Anniston depot engineer helps build up Afghanistan, delivers aid
May 30, 2008
ANNISTON ARMY DEPOT, Ala.--An environmental engineer here who returned last month from a nine-month tour in Afghanistan with the U.S. Army Corps of Engineers said he found time to deliver humanitarian aid despite long workdays.
Randy Bright deployed in July 2007 to the USACE's Afghan Engineering District in Kabul to serve as a project manager in charge of construction projects for the Afghan National Army.
"I heard that the military was having a difficult time finding civilians to help support the war efforts and I wanted to do my part," he said.
Bright works in the Directorate of Risk Management's environmental restoration division where he manages the depot's environmental management system, pollution prevention program and the sustainability efforts.
With sometimes more than a dozen projects going on at once, work in Afghanistan took him all over the country managing the construction of large military bases, ammunition supply points, office buildings and force protection upgrades.
"It is a huge effort to get the Afghan military to be self-sustaining," said Bright.
Working mostly with the Afghan Army, Bright also worked alongside the National Cartography Institute of Afghanistan.
"Although his deployment did leave DRK short-staffed during his absence, I believe his deployment will have a very positive impact on our organization as he saw first-hand the missions being performed by our Soldiers and understands how important the depot's mission is to supporting these Soldiers," said Tracy Williams, chief of DRK's restoration division.
He described Afghanistan as "a beautiful country" with hot summers and cold winters much like the weather in Alabama but not as humid.
Though there was a language barrier between the Americans and the Dari-speaking Afghans, Bright and other English-speaking workers asked the interpreters to teach them the phrases that they could use with the locals.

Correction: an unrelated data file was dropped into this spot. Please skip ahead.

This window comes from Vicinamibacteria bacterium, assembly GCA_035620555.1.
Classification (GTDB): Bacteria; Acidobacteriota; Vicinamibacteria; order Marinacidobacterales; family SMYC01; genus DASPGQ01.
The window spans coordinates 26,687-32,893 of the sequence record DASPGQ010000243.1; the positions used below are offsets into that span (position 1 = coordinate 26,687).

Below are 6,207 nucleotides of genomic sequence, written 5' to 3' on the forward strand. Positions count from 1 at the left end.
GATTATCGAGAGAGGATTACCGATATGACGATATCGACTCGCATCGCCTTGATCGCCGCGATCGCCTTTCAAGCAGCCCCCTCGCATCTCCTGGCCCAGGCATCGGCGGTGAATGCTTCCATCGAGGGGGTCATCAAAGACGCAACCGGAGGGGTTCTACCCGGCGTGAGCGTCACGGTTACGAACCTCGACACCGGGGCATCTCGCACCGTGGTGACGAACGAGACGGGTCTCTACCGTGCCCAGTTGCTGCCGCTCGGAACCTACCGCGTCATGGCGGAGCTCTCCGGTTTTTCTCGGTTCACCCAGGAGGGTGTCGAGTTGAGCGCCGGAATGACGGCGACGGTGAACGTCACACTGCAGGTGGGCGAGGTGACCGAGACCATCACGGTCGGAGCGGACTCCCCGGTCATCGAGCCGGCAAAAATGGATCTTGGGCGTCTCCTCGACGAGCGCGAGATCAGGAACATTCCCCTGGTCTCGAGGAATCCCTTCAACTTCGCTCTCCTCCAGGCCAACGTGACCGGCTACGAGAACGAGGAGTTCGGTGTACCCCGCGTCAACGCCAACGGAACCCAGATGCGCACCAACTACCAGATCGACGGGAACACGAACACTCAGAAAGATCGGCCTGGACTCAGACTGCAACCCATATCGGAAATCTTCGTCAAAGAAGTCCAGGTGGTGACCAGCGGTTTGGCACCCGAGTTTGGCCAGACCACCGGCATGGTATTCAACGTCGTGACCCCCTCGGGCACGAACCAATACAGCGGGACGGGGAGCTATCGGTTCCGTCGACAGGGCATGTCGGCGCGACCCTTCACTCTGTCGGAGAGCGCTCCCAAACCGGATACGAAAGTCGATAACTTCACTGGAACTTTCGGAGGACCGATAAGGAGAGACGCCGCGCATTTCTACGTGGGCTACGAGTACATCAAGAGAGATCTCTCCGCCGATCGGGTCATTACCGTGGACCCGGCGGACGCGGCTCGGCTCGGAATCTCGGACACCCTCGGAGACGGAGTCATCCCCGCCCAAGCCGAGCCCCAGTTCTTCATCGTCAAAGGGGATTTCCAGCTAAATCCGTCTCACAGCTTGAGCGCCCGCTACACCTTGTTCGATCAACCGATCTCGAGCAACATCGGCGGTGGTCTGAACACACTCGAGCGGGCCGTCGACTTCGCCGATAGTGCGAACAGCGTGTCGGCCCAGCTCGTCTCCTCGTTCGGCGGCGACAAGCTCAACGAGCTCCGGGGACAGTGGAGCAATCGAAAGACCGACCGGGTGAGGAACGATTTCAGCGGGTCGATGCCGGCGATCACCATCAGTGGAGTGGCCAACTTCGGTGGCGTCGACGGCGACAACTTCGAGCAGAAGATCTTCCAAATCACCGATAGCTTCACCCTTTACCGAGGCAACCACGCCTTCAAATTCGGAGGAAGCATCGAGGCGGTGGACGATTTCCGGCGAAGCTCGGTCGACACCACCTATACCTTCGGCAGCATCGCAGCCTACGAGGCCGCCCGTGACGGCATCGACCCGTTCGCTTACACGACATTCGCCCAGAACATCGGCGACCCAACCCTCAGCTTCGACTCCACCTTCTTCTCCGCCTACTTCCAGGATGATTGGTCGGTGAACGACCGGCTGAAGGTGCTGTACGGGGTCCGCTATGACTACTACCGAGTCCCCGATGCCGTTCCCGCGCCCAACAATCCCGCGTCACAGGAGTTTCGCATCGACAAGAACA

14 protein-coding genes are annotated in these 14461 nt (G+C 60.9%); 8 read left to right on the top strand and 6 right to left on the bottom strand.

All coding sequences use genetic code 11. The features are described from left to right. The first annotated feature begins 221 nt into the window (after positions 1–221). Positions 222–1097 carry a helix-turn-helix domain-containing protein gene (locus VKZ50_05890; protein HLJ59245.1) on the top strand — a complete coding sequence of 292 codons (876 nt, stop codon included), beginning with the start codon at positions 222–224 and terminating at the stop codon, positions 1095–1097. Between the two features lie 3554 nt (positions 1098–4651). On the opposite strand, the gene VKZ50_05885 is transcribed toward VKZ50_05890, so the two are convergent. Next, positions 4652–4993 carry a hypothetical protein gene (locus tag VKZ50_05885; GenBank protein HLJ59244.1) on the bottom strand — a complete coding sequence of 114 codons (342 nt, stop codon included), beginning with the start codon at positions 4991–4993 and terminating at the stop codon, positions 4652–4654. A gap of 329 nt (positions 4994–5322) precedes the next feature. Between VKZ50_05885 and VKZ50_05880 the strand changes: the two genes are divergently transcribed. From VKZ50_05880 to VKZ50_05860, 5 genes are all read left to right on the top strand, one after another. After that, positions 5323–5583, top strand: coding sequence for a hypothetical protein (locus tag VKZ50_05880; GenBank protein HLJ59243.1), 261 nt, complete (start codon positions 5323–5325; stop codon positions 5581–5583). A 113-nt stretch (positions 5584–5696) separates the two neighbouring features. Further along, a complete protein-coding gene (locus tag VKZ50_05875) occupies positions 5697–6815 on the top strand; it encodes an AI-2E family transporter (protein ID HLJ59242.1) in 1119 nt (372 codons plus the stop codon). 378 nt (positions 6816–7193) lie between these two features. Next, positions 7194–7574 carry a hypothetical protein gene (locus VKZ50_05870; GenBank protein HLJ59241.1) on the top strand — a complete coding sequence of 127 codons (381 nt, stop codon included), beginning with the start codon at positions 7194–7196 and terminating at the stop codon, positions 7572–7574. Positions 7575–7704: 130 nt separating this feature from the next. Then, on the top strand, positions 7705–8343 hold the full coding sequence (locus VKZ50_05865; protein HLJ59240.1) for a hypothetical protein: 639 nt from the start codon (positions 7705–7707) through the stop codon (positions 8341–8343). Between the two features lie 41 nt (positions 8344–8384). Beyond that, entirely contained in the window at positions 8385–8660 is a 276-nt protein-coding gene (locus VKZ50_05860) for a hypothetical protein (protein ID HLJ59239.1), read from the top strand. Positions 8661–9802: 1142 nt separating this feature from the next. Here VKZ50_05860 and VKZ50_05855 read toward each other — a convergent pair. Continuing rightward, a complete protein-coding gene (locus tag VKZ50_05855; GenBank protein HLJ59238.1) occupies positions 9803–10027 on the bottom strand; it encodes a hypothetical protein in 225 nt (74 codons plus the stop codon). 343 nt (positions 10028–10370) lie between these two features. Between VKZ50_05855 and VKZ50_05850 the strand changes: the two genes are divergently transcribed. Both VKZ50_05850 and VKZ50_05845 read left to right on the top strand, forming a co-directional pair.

"The locals really appreciated it when you tried to use their language instead of relying on the interpreter," said Bright. "I was also amazed because many of the locals could speak English quite well."
Bright said, for him, the deployment sparked an interest in the U.S.'s role in international relations, as he was able to interact with NATO forces and see more closely how the U.S. is involved in the Global War on Terror.
"Working in Afghanistan has given me a better appreciation for this country," he said. Bright said visiting the many refugee camps there and delivering humanitarian aid "would make you want to cry. To see the children that had absolutely nothing, but most of them were happy."
Bright's family here in Alabama helped with the charity efforts in Afghanistan by shipping items to be given to the less fortunate Afghans. He said his family's participation-along with his 80-hour workweeks-helped him to overcome homesickness and provided a better sense of purpose.
Appreciation for his homeland sums up what Bright learned most from his job in Afghanistan. From working in a foreign country that has been touched by 25 years of war since the Soviet invasion and seeing an economy much different from any in the U.S. has given Bright a clearer understanding of historical references and the need for international allies.
"My greatest opportunity was being able to help out people that were truly in need of help through volunteer work and in helping the country build up its infrastructure," said Bright.